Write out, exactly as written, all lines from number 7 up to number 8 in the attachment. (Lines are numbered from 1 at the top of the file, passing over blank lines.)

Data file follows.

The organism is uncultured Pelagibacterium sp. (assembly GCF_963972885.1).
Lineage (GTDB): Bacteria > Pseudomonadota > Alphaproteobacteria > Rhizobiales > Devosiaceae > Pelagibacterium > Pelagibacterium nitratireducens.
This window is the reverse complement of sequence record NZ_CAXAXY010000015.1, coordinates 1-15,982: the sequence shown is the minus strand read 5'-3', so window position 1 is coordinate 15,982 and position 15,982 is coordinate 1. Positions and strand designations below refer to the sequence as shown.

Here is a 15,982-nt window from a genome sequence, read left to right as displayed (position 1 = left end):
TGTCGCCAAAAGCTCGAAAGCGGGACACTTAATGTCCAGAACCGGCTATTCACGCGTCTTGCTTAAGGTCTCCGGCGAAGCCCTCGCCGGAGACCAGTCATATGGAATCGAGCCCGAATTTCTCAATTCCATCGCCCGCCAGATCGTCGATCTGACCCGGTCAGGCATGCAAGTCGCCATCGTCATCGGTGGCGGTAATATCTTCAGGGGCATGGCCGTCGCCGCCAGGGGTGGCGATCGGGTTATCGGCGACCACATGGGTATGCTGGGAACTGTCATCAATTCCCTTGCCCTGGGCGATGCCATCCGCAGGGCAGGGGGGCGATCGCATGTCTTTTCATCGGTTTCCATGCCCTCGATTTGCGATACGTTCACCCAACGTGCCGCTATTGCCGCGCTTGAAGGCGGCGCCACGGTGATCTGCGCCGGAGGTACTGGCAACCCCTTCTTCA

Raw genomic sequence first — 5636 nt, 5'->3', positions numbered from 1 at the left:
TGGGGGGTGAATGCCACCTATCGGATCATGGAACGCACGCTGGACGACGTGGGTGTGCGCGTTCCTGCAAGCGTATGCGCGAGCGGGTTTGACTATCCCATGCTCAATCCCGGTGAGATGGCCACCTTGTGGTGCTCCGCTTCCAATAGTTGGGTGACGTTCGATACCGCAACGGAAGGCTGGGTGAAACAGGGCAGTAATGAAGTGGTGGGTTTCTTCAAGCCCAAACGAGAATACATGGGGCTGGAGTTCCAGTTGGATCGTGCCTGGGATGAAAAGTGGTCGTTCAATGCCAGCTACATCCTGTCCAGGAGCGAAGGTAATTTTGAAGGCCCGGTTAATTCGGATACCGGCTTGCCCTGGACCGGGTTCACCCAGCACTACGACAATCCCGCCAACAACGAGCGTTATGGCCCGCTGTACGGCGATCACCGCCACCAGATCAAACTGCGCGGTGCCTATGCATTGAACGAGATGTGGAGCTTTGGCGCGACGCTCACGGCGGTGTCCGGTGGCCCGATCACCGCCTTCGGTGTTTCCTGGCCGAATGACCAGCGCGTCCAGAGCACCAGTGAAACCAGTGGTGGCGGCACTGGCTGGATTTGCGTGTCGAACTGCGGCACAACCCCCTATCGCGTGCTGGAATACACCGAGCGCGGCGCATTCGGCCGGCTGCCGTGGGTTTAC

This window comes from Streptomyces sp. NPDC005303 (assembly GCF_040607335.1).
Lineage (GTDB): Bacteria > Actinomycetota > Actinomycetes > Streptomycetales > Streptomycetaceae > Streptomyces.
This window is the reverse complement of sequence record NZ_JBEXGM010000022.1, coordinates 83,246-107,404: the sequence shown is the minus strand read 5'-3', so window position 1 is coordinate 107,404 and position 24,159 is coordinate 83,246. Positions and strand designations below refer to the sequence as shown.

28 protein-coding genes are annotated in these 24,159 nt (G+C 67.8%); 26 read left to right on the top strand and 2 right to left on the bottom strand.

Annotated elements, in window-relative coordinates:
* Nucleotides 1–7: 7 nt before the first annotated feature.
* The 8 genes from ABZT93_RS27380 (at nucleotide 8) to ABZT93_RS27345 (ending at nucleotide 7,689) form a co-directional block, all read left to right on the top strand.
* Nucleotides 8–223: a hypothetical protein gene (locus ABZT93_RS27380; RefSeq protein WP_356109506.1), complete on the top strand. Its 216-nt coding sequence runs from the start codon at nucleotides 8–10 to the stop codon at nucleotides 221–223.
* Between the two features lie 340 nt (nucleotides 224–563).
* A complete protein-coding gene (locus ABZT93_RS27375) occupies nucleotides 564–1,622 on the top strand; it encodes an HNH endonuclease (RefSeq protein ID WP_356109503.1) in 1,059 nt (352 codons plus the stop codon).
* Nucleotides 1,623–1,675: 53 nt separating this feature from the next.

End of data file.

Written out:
TGGGGGGTGAATGCCACCTATCGGATCATGGAACGCACGCTGGACGACGTGGGTGTGCGCGTTCCTGCAAGCGTATGCGCGAGCGGGTTTGACTATCCCATGCTCAATCCCGGTGAGATGGCCACCTTGTGGTGCTCCGCTTCCAATAGTTGGGTGACGTTCGATACCGCAACGGAAGGCTGGGTGAAACAGGGCAGTAATGAAGTGGTGGGTTTCTTCAAGCCCAAACGAGAATACATGGGGCTGGAGTTCCAGTTGGATCGTGCCTGGGATGAAAAGTGGTCGTTCAATGCCAGCTACATCCTGTCCAGGAGCGAAGGTAATTTTGAAGGCCCGGTTAATTCGGATACCGGCTTGCCCTGGACCGGGTTCACCCAGCACTACGACAATCCCGCCAACAACGAGCGTTATGGCCCGCTGTACGGCGATCACCGCCACCAGATCAAACTGCGCGGTGCCTATGCATTGAACGAGATGTGGAGCTTTGGCGCGACGCTCACGGCGGTGTCCGGTGGCCCGATCACCGCCTTCGGTGTTTCCTGGCCGAATGACCAGCGCGTCCAGAGCACCAGTGAAACCAGTGGTGGCGGCACTGGCTGGATTTGCGTGTCGAACTGCGGCACAACCCCCTATCGCGTGCTGGAATACACCGAGCGCGGCGCATTCGGCCGGCTGCCGTGGGTTTAC

This window comes from Streptomyces sp. NPDC005303 (assembly GCF_040607335.1).